Today four mutual funds - the Allegiant Advantage Fund, American Funds' Europacific Growth Fund, the Muhlenkamp Fund and the Vanguard 500 Index Fund - submitted their first XBRL-formatted risk/return summaries to the SEC. This means they've converted these summaries of fund objectives, costs, and performance - the part of prospectuses investors are most interested in - from static data to interactive data that can be automatically read by software, by tagging data fields according to a taxonomy developed by the ICI. The summary data will be made available in the SEC's EDGAR online database (at the SEC's website), which began accepting such XBRL data from mutual funds yesterday.According to Eric Falkeis, vice president of fund administration of U.S. Bancorp Fund Services, Milwaukee, which prepared the Muhlenkamp Fund's new XBRL-formatted report, mutual funds that adopt the new reporting format can reap four immediate benefits: The first is transparency of data, as shareholders and the market in general will gain easier access to it. Secondly, Falkeis expects data accuracy to improve. "Today, third parties [such as Morningstar] grab the data and enter it into their systems manually," he says. "Obviously, there's risk in manual intervention."
The third advantage is that the time to market of mutual fund data will be quicker, as there will no longer be a need to wait for data vendors to aggregate it. And fourth, Falkeis says, advisors who take the initiative and provide this interactive data early on may establish a sense of trust with investors.
Although the new interactive summaries are filed in addition to mutual funds' regular reporting requirements (and therefore add to the existing workload rather than lessen it), Falkeis says they're not difficult to produce. U.S. Bancorp uses Confluence's QuickTag system to map data to the ICI taxonomy for its mutual fund clients. He expects more clients to sign up for this service and he believes the SEC will soon offer better viewer reporting tools for accessing and using the data.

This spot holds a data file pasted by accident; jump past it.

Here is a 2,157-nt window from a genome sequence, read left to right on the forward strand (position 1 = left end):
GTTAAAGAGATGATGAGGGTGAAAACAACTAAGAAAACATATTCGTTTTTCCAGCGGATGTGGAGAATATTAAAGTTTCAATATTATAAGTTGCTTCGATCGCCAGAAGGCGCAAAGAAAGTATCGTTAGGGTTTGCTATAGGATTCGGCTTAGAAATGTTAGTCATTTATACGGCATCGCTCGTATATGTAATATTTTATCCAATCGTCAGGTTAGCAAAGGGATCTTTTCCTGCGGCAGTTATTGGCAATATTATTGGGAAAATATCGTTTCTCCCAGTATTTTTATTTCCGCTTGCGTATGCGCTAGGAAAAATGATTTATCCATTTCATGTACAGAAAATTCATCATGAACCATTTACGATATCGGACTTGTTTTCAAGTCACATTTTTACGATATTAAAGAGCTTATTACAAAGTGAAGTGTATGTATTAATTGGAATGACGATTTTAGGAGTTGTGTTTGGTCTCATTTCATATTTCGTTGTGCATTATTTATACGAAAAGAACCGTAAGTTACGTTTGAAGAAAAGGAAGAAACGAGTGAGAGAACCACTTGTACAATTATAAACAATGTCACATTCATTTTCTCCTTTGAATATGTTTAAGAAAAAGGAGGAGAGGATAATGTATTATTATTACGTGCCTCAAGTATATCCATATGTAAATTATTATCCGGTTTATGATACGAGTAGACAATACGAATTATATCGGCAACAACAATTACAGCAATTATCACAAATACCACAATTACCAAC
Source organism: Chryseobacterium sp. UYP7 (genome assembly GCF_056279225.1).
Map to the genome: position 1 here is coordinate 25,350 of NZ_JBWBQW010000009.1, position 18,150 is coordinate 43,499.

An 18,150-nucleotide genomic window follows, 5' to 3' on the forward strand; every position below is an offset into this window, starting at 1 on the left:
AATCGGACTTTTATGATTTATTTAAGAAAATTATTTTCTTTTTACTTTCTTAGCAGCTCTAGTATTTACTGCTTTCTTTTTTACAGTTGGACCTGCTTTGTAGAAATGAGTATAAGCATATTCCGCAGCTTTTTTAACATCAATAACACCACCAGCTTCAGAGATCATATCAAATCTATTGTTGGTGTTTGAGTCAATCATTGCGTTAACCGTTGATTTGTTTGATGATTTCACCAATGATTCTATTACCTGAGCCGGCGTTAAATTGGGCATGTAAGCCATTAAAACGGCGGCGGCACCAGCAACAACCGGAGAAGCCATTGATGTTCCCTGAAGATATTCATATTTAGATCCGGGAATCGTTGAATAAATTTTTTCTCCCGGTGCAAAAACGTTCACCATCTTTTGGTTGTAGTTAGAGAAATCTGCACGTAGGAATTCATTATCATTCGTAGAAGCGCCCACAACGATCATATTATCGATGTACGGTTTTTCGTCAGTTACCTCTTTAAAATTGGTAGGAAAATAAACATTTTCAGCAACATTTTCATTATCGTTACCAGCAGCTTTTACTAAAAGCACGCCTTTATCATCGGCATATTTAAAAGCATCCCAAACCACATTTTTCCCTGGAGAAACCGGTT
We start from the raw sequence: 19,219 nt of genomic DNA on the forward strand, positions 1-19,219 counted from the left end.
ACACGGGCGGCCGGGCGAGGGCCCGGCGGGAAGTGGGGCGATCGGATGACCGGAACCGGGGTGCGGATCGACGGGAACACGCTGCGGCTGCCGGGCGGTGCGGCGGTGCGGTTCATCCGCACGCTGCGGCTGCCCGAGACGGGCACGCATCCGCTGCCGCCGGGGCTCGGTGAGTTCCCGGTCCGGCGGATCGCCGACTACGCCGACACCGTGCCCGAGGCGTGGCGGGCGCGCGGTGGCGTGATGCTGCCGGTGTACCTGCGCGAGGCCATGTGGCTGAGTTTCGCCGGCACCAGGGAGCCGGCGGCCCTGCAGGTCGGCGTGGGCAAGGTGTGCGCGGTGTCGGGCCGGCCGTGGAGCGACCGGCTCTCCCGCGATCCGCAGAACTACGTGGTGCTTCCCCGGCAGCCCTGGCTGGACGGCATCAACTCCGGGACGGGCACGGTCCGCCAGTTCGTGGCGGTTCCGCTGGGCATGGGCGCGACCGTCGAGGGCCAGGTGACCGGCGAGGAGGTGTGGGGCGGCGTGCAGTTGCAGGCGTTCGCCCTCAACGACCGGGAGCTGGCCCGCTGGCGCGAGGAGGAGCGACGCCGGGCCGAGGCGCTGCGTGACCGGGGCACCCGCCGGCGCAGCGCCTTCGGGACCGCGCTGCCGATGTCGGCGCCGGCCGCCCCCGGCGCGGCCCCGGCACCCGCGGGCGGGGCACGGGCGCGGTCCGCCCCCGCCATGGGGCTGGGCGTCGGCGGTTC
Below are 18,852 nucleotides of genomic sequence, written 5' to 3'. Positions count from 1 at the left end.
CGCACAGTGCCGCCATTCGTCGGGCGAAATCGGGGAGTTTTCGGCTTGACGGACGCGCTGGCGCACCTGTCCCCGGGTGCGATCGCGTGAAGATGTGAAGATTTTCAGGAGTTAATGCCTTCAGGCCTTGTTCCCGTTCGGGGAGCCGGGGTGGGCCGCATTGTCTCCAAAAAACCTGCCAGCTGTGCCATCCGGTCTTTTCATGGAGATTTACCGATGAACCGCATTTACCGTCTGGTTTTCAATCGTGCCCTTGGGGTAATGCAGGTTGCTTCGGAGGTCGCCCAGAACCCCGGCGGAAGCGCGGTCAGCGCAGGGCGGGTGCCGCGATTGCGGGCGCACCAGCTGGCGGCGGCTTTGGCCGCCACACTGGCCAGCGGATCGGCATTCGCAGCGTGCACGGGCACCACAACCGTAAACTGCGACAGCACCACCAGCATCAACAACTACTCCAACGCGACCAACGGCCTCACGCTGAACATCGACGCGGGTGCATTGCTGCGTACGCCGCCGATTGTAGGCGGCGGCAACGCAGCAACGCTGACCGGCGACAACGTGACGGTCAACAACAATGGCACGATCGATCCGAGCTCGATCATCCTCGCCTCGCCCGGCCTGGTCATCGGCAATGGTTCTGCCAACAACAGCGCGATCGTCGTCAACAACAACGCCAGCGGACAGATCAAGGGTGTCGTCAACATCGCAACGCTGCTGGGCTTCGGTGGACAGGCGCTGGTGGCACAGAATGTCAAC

In June, the SEC adopted the rule amendments that allow mutual funds to submit risk/return summary information in XBRL format. Chairman Christopher Cox says the SEC's motive for encouraging XBRL reporting is to help investors. "Millions of retail investors rely on mutual funds to finance their retirement, health care, education, and other financial needs, so shopping for the right fund shouldn't be a needlessly time-consuming and frustrating exercise," he stated. "When most mutual funds provide their risk/return summary information using dynamic data that's searchable and comparable on the Web, investors will be able to comparison shop among thousands of funds at the click of a mouse. This is a potentially rich new source of investing information for retail investors who need it most." The electronic data should also save the SEC time in classifying and handling such reports. The SEC commenced its XBRL Voluntary Financial Reporting Program in April 2005, allowing public companies to voluntarily submit XBRL-formatted data as exhibits to periodic reports and other filings. Few have volunteered to date.